*So, given two vectors, if I take their cross product, I get another vector. This particular vector happens to be perpendicular to this one and this one. It is perpendicular to each. *0630

*That is very, very convenient because now we have a plane that touches a surface, and at that point, we are going to create a normal vector like this.*0639

*Well, this normal vector is going to be at that point the normal vector to the surface, the same way we had a normal vector to a curve. *0650

*Now, it just happens to be two curves that cross each other, those 2 curves that cross each other define a surface at that point... you have a normal that is... you have a vector that is normal to both curves. It is a vector that is normal to the surface.*0658

*We are constructing a tangent plane and we are constructing the normal vector at that point. That is what we are doing.*0671

*So, let me draw this time, let me draw it on top of this. So, we have dp du, actually you know what, let me do it one more time... so, let me go this way, make it a little bigger, so we have this is 1, this is 2, so we have... that is 1 tangent vector, that is another tangent vector.*0678

*Let us call this one dp du, and this is going to be dp dt. Now let me go to blue. Now when I take the cross product of dp du cross dp dt, and remember the right hand rule? I am going to get a vector that points this way.*0707

*It is going to be perpendicular to that, and it is going to be perpendicular to that.*0726

*So, this vector right here, it is dp du cross dp dt.*0732

*Now it is specifically dp du cross dp dt, if I went dp dt cross dp du, I would get the vector that is going in the other direction, that is actually going into the surface.*0742

*We want the one that is going away from the surface. That is a question of orientation.*0754

*We make that choice when we are doing these problems. We always want to pick the vector that is pointing away from the surface. You do so just by choosing which comes first, the dp du or the dp dt.*0758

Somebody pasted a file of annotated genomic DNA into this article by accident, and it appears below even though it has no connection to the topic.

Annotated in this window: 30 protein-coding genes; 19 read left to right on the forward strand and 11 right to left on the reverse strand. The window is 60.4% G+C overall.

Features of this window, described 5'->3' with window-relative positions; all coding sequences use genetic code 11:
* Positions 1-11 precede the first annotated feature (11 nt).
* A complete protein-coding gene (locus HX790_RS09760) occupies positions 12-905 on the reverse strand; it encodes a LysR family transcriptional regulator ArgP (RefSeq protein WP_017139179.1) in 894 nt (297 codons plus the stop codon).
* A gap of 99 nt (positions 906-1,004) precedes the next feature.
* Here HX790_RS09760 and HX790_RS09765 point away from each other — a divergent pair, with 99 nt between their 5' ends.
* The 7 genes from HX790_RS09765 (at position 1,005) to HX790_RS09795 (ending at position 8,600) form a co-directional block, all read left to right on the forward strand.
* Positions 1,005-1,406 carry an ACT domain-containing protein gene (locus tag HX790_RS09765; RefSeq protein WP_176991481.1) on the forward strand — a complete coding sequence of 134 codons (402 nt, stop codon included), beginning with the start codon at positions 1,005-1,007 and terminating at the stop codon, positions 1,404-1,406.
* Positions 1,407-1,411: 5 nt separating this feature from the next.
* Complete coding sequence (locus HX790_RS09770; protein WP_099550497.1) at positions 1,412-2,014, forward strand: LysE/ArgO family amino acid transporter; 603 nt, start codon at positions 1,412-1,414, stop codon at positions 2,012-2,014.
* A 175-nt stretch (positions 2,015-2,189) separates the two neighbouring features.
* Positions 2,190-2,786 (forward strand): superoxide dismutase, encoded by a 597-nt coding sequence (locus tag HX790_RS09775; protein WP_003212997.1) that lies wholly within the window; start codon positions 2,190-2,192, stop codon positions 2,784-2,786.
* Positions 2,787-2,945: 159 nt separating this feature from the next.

*Okay. SO that is it, this is what we have created. Nice.*0772

*Let us go ahead and let us see, so let me just make sure we have got everything, dp du, dp dt. Let us go ahead and label this point, this is the point p of t, u, okay.*0776

*Now, this vector right here, we actually call it the vector n, for normal, capital N, and if you want to put a vector sign on top of it you can. I am going to do both. Sometimes I am going to have it on top, sometimes I am going to have the vector arrow now on top of a capital letter. *0790

*Generally, when I do lower case letters and it is a vector, I will always put the vector mark on top, but normally for capital letters, I will not have the vector notation unless there is a point of confusion.*0810

*So, let us go ahead and define N. N is the normal vector, that is also a function of t and u, it is dp du cross dp dt.*0824

*You have a parameterization p, you take the partial with respect to t, you take the partial with respect to u, you are going to get 2 vectors, you take the cross product of that vector and what that gives you is the normal vector n. So this is N.*0843

*The normal vector to the surface and again let me write, making sure we choose the orientation such that N points away from the surface.*0859

*Now, again, for the most part this is not going to be too much of a problem.*0891

*When you are doing these problems, when you are dealing with a particular surface you are going to be dealing mostly with familiar surfaces and you are going to be able to sort of look at, once you come up with N, you are going to be able to see which direction the vector is pointing in.*0896

*If it is pointing away from the surface, or if it is pointing into the surface, and you can adjust accordingly.*0910